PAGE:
Skip to main content

The Sense of an ending: Frank Kermode Has Died

Sad news.  Frank Kermode, one of the greatest of English-language literary critics, has died, aged 90.  Kermode, along with A. Alvarez, William Empson, Leavis, Ricks, and a handful of others, managed to make 20th century British criticism - while more elegant and fathomable than its continental counterparts - as interesting, engaged, and vibrant as any body of such work anywhere.  Kermode's writing was brilliant, to be sure, and inspiring, and I found many of his books and essays a significant part of my growing-up process as a writer, poet, reader, and critic.  Especially major, to my mind, was his book The Sense of an Ending.  Also important, for me, and others, of course, were The Romantic Image, Wallace Stevens (the first serious English approach to this American master), and his History and Value, based on the Clarendon lectures.  His more recent work include d last years revisionary take on EM Forster.  English letters has lost one of its signal geniuses, one with an appetite for poetry.


Jeffrey Side said…
I’m sorry to hear this. I corresponded with him, and spoke a few times with him on the phone, in the mid-90s regarding an interview he was going to do for The Argotist magazine. A true gentleman.
itzik basman said…
I defy anyone to read The Sense of an Ending and give a coherent and concise account of its argument. What a whopper of obscure, recondite, elusive, maddeningly allusive confusion it all is.

Itzik Basman

Popular posts from this blog

Review of the new Simple Minds album - Walk Between Worlds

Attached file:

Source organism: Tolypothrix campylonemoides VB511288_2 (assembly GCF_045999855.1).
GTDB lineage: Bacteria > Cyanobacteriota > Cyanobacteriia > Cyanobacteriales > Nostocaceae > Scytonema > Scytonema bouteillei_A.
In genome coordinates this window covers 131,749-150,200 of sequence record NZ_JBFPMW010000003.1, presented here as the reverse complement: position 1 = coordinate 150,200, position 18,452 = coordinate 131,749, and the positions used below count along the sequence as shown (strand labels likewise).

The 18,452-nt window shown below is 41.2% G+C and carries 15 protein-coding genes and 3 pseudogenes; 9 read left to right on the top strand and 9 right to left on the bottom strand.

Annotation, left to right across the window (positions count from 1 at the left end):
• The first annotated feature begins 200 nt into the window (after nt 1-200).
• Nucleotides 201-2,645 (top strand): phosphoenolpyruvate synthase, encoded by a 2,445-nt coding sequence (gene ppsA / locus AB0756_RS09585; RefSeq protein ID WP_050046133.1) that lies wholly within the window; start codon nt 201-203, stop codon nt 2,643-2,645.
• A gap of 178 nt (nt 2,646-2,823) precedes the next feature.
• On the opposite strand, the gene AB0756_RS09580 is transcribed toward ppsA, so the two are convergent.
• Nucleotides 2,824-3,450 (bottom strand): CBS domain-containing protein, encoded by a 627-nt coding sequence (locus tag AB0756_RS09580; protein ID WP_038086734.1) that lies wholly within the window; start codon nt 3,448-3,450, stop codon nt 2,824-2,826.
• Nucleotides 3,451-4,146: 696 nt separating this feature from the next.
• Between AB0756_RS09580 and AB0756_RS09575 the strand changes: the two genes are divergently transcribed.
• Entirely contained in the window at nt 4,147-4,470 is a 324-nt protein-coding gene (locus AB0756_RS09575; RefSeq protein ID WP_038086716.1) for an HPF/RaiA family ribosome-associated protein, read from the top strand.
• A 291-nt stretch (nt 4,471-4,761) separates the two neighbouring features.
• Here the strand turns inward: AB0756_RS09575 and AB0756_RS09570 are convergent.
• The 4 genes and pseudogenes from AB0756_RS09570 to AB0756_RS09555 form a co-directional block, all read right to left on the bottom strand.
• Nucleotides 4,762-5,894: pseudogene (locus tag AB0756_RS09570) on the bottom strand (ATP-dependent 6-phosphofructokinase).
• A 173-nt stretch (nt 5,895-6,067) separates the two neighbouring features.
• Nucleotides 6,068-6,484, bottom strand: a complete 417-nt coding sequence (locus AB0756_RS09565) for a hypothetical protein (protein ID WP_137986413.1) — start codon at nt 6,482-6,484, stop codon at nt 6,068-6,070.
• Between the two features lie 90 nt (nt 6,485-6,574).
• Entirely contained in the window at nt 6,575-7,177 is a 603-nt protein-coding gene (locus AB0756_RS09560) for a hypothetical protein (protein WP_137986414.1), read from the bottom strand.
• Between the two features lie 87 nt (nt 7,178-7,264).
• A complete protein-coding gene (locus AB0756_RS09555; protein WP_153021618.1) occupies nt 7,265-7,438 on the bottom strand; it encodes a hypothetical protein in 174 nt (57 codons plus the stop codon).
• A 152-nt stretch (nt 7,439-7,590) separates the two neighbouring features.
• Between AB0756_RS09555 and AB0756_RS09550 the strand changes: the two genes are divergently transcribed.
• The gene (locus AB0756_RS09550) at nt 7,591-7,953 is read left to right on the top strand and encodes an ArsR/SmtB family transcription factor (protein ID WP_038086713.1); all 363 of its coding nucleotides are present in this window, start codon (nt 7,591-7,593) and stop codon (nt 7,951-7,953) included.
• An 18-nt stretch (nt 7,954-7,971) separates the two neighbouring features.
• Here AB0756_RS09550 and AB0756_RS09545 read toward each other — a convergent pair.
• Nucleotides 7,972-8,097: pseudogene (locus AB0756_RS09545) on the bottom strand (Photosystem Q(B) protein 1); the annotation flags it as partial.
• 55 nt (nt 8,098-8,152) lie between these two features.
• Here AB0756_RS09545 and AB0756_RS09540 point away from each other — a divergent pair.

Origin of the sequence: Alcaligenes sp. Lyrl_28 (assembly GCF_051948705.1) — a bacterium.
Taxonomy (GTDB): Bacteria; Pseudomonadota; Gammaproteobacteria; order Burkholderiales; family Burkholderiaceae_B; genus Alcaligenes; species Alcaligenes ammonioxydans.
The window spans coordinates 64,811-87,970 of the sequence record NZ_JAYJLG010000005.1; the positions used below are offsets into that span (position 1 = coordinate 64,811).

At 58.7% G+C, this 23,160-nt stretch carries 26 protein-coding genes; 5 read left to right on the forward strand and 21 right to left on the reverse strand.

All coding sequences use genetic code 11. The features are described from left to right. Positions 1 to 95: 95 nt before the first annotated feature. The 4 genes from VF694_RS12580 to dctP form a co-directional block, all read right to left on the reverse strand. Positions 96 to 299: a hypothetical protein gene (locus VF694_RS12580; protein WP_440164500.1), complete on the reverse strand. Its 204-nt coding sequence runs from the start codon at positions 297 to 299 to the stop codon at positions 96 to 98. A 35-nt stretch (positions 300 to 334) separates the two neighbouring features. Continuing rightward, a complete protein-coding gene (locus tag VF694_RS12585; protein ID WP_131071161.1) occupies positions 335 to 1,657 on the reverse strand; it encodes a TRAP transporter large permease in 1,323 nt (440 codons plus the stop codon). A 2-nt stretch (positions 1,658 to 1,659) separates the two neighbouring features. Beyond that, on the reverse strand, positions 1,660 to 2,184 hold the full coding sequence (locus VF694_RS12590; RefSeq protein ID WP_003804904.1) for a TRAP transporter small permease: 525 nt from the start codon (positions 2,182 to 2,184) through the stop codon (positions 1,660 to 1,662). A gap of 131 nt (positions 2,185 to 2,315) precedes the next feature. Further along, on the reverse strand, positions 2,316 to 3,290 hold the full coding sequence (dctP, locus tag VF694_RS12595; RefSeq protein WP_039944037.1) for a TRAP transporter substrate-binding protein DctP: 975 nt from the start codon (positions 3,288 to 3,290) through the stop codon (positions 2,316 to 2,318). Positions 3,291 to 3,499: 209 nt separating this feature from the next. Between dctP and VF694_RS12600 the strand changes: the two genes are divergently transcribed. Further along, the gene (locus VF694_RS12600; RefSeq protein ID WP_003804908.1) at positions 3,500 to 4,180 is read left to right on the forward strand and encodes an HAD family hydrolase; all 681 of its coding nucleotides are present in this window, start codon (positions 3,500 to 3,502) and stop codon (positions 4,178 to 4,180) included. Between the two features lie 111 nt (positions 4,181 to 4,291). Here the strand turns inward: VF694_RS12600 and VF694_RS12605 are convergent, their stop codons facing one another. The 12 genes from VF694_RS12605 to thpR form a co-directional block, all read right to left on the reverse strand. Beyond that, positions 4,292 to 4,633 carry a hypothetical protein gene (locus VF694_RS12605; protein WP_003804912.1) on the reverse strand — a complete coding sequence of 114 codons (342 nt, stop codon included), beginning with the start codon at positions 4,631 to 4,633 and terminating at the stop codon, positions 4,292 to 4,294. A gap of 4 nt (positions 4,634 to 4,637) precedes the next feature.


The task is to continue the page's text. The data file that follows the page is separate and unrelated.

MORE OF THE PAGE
Taste is a matter of opinion - or so goes one opinion. Aesthetics, a branch of pistols at dawn, is unlikely to become unruffled and resolved any time soon, and meantime it is possible to argue, in this post-post-modern age, an age of voter rage, that political opinion trumps taste anyway. We like what we say is art. And what we say is art is what likes us.

Simple Minds - the Scottish band founded around 1977 with the pale faces and beautiful cheekbones, and perfect indie hair cuts - comes from a time before that - from a Glasgow of poverty and working-class socialism, and religiosity, in a pre-Internet time when the heights of modernity were signalled by Kraftwerk, large synthesisers, and dancing like Bowie at 3 am in a Berlin club.

To say that early Simple Minds was mannered is like accusing Joyce of being experimental. Doh. The band sought to merge the icy innovations of German music with British and American pioneers of glam and proto-punk, like Iggy Pop; their heroes were contrived,…


Wheeler Light for 'Life Jacket'.

The runner-up is: Daniel Duffy - 'President Returns To New York For Brief First Visit'

Wheeler Light currently lives in Boulder, Colorado.

Life Jacket

summer camp shirtsI couldn’t fit in then
are half my size nowI wanted to wear
smaller and smallerarticles of clothing
I shrunk to the sizethat disappeared

of an afterthoughtin a sinking ship body
too buoyant to sinktoo waterlogged for land
I becamea dot of sand


With the death of the poetic genius John Ashbery, whose poems, translations, and criticism made him, to my mind, the most influential American poet since TS Eliot, 21st century poetry is moving into less certain territory.

Over the past few years, we have lost most of the truly great of our era: Edwin Morgan, Gunn, Hill, Heaney and Walcott, to name just five.  There are many more, of course. This is news too sad and deep to fathom this week.  I will write more perhaps later. 

I had a letter from Ashbery on my wall, and it inspired me daily.  He gave me advice for my PhD. He said kind things about a poetry book of mine.

He was a force for good serious play in poetry, and his appeal great. So many people I know and admire are at a loss this week because of his death. It is no consolation at present to think of the many thousands of living poets, just right now. But impressively, and even oddly, poetry itself seems to keep flowing.